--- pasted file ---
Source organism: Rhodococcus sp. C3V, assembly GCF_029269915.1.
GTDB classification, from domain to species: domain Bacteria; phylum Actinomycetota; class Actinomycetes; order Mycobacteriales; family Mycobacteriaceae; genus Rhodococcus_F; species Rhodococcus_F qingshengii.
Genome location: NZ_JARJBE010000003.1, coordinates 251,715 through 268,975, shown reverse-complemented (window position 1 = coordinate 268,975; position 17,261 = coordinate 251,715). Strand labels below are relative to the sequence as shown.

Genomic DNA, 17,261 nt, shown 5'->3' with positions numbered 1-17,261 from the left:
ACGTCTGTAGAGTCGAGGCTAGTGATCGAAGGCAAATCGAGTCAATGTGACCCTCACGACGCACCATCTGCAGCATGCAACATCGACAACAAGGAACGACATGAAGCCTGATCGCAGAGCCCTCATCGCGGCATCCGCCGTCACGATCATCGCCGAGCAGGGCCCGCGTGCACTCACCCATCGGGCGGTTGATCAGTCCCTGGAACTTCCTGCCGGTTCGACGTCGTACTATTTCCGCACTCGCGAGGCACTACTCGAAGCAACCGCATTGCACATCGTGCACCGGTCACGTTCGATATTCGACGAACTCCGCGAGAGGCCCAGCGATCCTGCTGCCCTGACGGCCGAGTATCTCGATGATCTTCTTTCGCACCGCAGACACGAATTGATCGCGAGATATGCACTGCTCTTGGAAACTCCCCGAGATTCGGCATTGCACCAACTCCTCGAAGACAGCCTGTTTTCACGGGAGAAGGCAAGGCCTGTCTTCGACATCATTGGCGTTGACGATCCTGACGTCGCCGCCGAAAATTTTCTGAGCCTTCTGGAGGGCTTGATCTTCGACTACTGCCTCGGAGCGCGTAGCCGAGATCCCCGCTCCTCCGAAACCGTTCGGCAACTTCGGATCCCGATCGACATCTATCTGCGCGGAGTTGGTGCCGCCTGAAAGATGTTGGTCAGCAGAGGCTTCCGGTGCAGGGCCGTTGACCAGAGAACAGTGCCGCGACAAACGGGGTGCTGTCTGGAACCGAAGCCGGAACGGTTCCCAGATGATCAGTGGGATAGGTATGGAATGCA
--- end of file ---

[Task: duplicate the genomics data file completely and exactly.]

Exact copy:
Source organism: Rhodococcus sp. C3V, assembly GCF_029269915.1.
GTDB classification, from domain to species: domain Bacteria; phylum Actinomycetota; class Actinomycetes; order Mycobacteriales; family Mycobacteriaceae; genus Rhodococcus_F; species Rhodococcus_F qingshengii.
Genome location: NZ_JARJBE010000003.1, coordinates 251,715 through 268,975, shown reverse-complemented (window position 1 = coordinate 268,975; position 17,261 = coordinate 251,715). Strand labels below are relative to the sequence as shown.

Genomic DNA, 17,261 nt, shown 5'->3' with positions numbered 1-17,261 from the left:
ACGTCTGTAGAGTCGAGGCTAGTGATCGAAGGCAAATCGAGTCAATGTGACCCTCACGACGCACCATCTGCAGCATGCAACATCGACAACAAGGAACGACATGAAGCCTGATCGCAGAGCCCTCATCGCGGCATCCGCCGTCACGATCATCGCCGAGCAGGGCCCGCGTGCACTCACCCATCGGGCGGTTGATCAGTCCCTGGAACTTCCTGCCGGTTCGACGTCGTACTATTTCCGCACTCGCGAGGCACTACTCGAAGCAACCGCATTGCACATCGTGCACCGGTCACGTTCGATATTCGACGAACTCCGCGAGAGGCCCAGCGATCCTGCTGCCCTGACGGCCGAGTATCTCGATGATCTTCTTTCGCACCGCAGACACGAATTGATCGCGAGATATGCACTGCTCTTGGAAACTCCCCGAGATTCGGCATTGCACCAACTCCTCGAAGACAGCCTGTTTTCACGGGAGAAGGCAAGGCCTGTCTTCGACATCATTGGCGTTGACGATCCTGACGTCGCCGCCGAAAATTTTCTGAGCCTTCTGGAGGGCTTGATCTTCGACTACTGCCTCGGAGCGCGTAGCCGAGATCCCCGCTCCTCCGAAACCGTTCGGCAACTTCGGATCCCGATCGACATCTATCTGCGCGGAGTTGGTGCCGCCTGAAAGATGTTGGTCAGCAGAGGCTTCCGGTGCAGGGCCGTTGACCAGAGAACAGTGCCGCGACAAACGGGGTGCTGTCTGGAACCGAAGCCGGAACGGTTCCCAGATGATCAGTGGGATAGGTATGGAATGCA